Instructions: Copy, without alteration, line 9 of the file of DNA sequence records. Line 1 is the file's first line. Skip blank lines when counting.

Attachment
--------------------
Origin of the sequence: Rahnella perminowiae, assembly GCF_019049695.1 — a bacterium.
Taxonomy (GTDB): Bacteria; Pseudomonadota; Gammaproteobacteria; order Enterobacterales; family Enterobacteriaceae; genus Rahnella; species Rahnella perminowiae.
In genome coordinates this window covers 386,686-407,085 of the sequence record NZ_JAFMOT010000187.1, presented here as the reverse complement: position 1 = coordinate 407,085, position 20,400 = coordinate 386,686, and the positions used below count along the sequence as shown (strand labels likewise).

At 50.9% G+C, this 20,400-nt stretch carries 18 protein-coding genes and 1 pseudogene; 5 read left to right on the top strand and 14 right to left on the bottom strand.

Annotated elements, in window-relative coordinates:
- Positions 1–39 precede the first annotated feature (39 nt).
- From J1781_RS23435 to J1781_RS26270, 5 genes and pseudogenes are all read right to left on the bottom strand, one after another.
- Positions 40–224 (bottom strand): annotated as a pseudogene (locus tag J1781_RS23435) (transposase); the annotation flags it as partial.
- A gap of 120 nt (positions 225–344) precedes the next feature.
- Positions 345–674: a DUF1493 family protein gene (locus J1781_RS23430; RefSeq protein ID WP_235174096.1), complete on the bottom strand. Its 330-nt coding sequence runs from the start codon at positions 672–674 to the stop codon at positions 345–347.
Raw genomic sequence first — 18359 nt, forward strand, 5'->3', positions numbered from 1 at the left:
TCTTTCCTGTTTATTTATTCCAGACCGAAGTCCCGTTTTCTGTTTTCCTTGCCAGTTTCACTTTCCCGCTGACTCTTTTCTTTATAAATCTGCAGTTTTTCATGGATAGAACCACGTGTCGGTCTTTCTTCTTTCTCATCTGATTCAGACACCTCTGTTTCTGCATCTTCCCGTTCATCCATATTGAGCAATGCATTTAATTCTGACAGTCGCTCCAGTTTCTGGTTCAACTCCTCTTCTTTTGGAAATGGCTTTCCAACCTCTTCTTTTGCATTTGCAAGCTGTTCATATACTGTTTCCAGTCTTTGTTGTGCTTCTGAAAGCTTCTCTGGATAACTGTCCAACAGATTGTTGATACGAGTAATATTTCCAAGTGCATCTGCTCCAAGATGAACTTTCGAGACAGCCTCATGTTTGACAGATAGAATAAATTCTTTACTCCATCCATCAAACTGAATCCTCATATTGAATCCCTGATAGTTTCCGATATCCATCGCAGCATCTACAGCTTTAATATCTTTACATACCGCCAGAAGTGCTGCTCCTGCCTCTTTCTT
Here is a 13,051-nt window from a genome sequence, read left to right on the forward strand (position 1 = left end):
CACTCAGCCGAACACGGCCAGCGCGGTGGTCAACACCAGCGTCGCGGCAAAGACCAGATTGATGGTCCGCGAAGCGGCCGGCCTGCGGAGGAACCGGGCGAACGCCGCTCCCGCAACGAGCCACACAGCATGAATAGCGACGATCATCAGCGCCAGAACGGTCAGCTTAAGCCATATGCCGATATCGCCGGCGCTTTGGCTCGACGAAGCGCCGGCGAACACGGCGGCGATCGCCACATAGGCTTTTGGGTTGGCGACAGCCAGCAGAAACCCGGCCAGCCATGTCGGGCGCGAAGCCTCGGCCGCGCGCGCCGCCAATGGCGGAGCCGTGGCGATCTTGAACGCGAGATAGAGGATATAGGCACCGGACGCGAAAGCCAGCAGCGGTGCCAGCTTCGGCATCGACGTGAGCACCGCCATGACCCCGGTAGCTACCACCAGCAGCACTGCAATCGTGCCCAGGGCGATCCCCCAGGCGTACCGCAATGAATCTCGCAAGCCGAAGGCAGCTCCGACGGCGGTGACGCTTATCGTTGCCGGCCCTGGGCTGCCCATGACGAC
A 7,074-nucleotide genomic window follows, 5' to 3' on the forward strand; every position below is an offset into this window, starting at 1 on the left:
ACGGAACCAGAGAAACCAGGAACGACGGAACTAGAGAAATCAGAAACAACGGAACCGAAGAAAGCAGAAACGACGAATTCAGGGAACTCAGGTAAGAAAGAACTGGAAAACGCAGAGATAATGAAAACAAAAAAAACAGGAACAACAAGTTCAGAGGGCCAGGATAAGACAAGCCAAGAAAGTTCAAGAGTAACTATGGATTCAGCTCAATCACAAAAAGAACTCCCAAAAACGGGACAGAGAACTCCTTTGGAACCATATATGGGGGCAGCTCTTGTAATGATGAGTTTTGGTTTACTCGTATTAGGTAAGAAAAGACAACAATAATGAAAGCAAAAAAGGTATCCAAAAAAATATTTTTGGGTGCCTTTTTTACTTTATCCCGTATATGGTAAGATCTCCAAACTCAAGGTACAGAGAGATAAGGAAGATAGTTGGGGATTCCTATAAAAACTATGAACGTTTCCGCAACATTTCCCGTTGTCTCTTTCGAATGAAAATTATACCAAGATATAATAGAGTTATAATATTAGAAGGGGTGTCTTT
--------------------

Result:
- A gap of 120 nt (positions 225–344) precedes the next feature.